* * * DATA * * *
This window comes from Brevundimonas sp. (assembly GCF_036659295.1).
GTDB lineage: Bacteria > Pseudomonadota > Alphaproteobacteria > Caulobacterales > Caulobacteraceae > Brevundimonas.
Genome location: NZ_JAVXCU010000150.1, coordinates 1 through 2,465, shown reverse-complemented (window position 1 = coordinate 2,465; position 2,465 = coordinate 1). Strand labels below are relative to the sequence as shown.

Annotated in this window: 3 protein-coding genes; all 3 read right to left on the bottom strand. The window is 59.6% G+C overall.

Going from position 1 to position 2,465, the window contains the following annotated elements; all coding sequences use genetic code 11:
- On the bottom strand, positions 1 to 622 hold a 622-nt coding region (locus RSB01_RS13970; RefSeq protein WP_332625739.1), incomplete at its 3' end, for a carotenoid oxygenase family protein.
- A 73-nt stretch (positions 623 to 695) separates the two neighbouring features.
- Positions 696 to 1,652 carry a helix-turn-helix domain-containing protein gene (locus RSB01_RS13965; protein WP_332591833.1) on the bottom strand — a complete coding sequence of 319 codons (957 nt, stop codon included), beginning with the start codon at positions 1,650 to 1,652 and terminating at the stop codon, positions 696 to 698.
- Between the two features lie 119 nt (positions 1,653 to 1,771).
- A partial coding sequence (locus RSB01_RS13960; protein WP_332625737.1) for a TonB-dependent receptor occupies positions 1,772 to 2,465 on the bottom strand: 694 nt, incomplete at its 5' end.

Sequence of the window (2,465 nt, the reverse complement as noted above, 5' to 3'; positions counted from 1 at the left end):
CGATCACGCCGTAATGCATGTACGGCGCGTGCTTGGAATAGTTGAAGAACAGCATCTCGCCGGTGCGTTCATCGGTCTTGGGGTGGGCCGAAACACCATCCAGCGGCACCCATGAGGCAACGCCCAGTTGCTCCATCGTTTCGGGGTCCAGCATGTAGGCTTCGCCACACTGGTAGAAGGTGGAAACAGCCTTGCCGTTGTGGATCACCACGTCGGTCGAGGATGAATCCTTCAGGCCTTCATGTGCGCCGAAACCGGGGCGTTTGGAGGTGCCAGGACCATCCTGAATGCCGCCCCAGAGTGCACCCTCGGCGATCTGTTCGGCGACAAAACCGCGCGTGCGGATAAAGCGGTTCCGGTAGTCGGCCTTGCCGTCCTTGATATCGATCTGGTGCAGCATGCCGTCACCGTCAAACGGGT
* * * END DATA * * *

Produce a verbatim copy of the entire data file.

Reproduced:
This window comes from Brevundimonas sp. (assembly GCF_036659295.1).
GTDB lineage: Bacteria > Pseudomonadota > Alphaproteobacteria > Caulobacterales > Caulobacteraceae > Brevundimonas.
Genome location: NZ_JAVXCU010000150.1, coordinates 1 through 2,465, shown reverse-complemented (window position 1 = coordinate 2,465; position 2,465 = coordinate 1). Strand labels below are relative to the sequence as shown.

Annotated in this window: 3 protein-coding genes; all 3 read right to left on the bottom strand. The window is 59.6% G+C overall.

Going from position 1 to position 2,465, the window contains the following annotated elements; all coding sequences use genetic code 11:
- On the bottom strand, positions 1 to 622 hold a 622-nt coding region (locus RSB01_RS13970; RefSeq protein WP_332625739.1), incomplete at its 3' end, for a carotenoid oxygenase family protein.
- A 73-nt stretch (positions 623 to 695) separates the two neighbouring features.
- Positions 696 to 1,652 carry a helix-turn-helix domain-containing protein gene (locus RSB01_RS13965; protein WP_332591833.1) on the bottom strand — a complete coding sequence of 319 codons (957 nt, stop codon included), beginning with the start codon at positions 1,650 to 1,652 and terminating at the stop codon, positions 696 to 698.
- Between the two features lie 119 nt (positions 1,653 to 1,771).
- A partial coding sequence (locus RSB01_RS13960; protein WP_332625737.1) for a TonB-dependent receptor occupies positions 1,772 to 2,465 on the bottom strand: 694 nt, incomplete at its 5' end.

Sequence of the window (2,465 nt, the reverse complement as noted above, 5' to 3'; positions counted from 1 at the left end):
CGATCACGCCGTAATGCATGTACGGCGCGTGCTTGGAATAGTTGAAGAACAGCATCTCGCCGGTGCGTTCATCGGTCTTGGGGTGGGCCGAAACACCATCCAGCGGCACCCATGAGGCAACGCCCAGTTGCTCCATCGTTTCGGGGTCCAGCATGTAGGCTTCGCCACACTGGTAGAAGGTGGAAACAGCCTTGCCGTTGTGGATCACCACGTCGGTCGAGGATGAATCCTTCAGGCCTTCATGTGCGCCGAAACCGGGGCGTTTGGAGGTGCCAGGACCATCCTGAATGCCGCCCCAGAGTGCACCCTCGGCGATCTGTTCGGCGACAAAACCGCGCGTGCGGATAAAGCGGTTCCGGTAGTCGGCCTTGCCGTCCTTGATATCGATCTGGTGCAGCATGCCGTCACCGTCAAACGGGT